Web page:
The Federal Educational Rights and Privacy Act (FERPA) protects students’ privacy rights to their educational records, including information about the courses they take, their grades and transcripts, and the work they create in class. Students may share their own personal information and classroom work as they see fit, but a college may not. Not only would doing so be illegal, it would not help students learn. In a “thriving community of learning,” students explore ideas, voice opinions, and try out arguments. All of these things are a bit scary and ought to be done in a classroom environment that feels safe to the students. Students need to feel confident and secure in their classrooms in order to risk stretching their minds by asking the “dumb” questions that show they are thinking or voicing the “weird” ideas that show they are learning. What sort of freedom of expression and thought would students engage in if they were worried that anyone in the blogosphere could see their names and read what they wrote forever? I’d have at least half or even more of the class opting out of posting online if they thought their posts would be open to the world.

Third, Wiley conceives of online instruction as easily and cheaply expandable. This differs significantly from the reality of my online teaching experience. Wiley’s contention that online teaching can be easily scaled up “to satisfy rapidly increasing popular demand” for higher education would be plausible if education really did consist of transferring information from textbooks and faculty to students. But since an education worthy of the name consists of learning, not information transfer, I submit that Wiley is wrong to suggest that online instruction is a cheap solution to higher education’s capacity and funding shortfalls. Certainly, there are no physical barriers to adding as many students as possible to the online courses I teach. But as a practical matter, making a course open to all comers will mean there are far too many students in the online classroom for critical thinking skills to be developed.

If I were responsible not for 25-30 students per online class but 60 or even 100 students, I would need to change how I teach. I could not assign analytical papers that I’d have to read and comment on, I could not field student questions, I could not read or reply individually to student posts, and I could not ask students to write essay exam questions that told me how well students understood important concepts and were able to apply critical thinking skills. Instead, my “teaching” would consist of pushing information out to students, not knowing whether they were critically engaged with the material, and relying on automatically-graded multiple-choice tests that assessed the students’ ability to repeat information from their textbooks. In addition to losing out on the development of critical thinking skills, students in this “open” course would have little opportunity to interact with me or their fellow students and would be unlikely to form a “community of learning.” Scaling up my course in this way might “educate” more people and be more “efficient” than the small classes I currently teach, but I have to wonder how well educated students in a larger online class would really be and whether many of them would even stick around to the end of the quarter to complete the course.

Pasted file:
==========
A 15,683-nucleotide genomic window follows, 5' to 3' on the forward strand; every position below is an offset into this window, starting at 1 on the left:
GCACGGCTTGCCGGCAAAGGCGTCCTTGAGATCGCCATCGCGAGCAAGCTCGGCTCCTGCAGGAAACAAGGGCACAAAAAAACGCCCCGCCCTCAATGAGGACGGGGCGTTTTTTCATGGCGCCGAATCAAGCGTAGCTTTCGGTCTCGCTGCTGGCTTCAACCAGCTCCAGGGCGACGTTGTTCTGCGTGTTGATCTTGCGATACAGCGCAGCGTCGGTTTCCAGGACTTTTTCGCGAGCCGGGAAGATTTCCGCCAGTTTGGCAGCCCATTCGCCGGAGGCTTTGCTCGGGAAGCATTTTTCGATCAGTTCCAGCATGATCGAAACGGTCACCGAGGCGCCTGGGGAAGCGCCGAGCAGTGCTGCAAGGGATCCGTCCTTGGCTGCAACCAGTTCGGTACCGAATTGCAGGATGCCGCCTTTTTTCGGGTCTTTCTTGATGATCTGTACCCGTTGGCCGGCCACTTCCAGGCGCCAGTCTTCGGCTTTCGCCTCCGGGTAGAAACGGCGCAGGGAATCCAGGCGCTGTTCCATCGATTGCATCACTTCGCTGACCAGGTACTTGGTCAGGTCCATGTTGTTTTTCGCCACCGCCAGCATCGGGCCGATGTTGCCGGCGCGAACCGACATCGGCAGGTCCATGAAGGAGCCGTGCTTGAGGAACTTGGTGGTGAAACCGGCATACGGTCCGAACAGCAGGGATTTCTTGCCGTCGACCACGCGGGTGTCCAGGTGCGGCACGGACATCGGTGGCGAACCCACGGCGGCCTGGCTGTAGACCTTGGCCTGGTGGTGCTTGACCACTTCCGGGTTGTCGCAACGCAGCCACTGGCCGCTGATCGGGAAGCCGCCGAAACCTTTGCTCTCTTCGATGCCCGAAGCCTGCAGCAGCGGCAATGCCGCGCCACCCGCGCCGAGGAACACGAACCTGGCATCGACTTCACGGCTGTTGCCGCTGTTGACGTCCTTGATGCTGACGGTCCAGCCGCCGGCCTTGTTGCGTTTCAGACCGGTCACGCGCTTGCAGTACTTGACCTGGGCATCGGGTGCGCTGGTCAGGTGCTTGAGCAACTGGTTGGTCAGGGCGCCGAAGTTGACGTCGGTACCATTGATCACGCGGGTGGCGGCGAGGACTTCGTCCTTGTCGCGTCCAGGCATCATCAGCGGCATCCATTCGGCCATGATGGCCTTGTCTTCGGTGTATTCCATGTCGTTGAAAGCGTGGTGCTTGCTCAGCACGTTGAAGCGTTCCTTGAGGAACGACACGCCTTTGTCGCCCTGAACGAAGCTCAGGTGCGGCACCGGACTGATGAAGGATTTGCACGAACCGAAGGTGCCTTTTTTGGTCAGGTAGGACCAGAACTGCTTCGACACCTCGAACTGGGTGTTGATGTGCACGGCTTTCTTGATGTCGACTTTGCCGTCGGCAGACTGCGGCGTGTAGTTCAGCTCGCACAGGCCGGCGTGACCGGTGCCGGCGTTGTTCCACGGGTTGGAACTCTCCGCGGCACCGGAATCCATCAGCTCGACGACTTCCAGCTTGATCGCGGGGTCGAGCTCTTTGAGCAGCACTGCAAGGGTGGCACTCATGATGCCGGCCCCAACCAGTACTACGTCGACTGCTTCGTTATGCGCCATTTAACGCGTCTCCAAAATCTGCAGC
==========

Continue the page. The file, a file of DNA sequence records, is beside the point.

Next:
My online course for the upcoming fall quarter is U.S. Immigration History. This course meets a general education requirement and immigration is a hot topic right now. Although fall classes do not begin for another month, there are currently 25 students enrolled in the course with 15 students on the waiting list. With additional budget cuts looming for community and technical colleges, the college won’t be able to open another section of this course to accommodate those 15 waiting students and the 10 others who would quickly fill the class if a second online section were made available. Adding another online section is technically easy, but assigning me to teach another online course would mean assigning someone else—most likely an adjunct faculty member—to teach one of the face-to-face U.S. History courses that is currently on my fall schedule. This year the college has no money to do that.

Online education is a useful tool for reaching out to students, but it requires adequate funding. In this necessary discussion of how to make good on the core value of providing access to educational opportunity for everyone, I would first carefully examine how Washington’s colleges and universities are funded and look for ways to stabilize this funding. The current system of ever-declining state support and ever-increasing tuition rates is not sustainable and is already failing to make educational opportunities available for all students. Until we tackle the funding problem, talk of reaching additional students through online instruction will not result in additional capacity, additional access, or additional opportunity. I’d love to teach a second online class this fall, but even a dedicated public servant like me can’t do it for free.

(End of Kinsel post).

Your partner in service,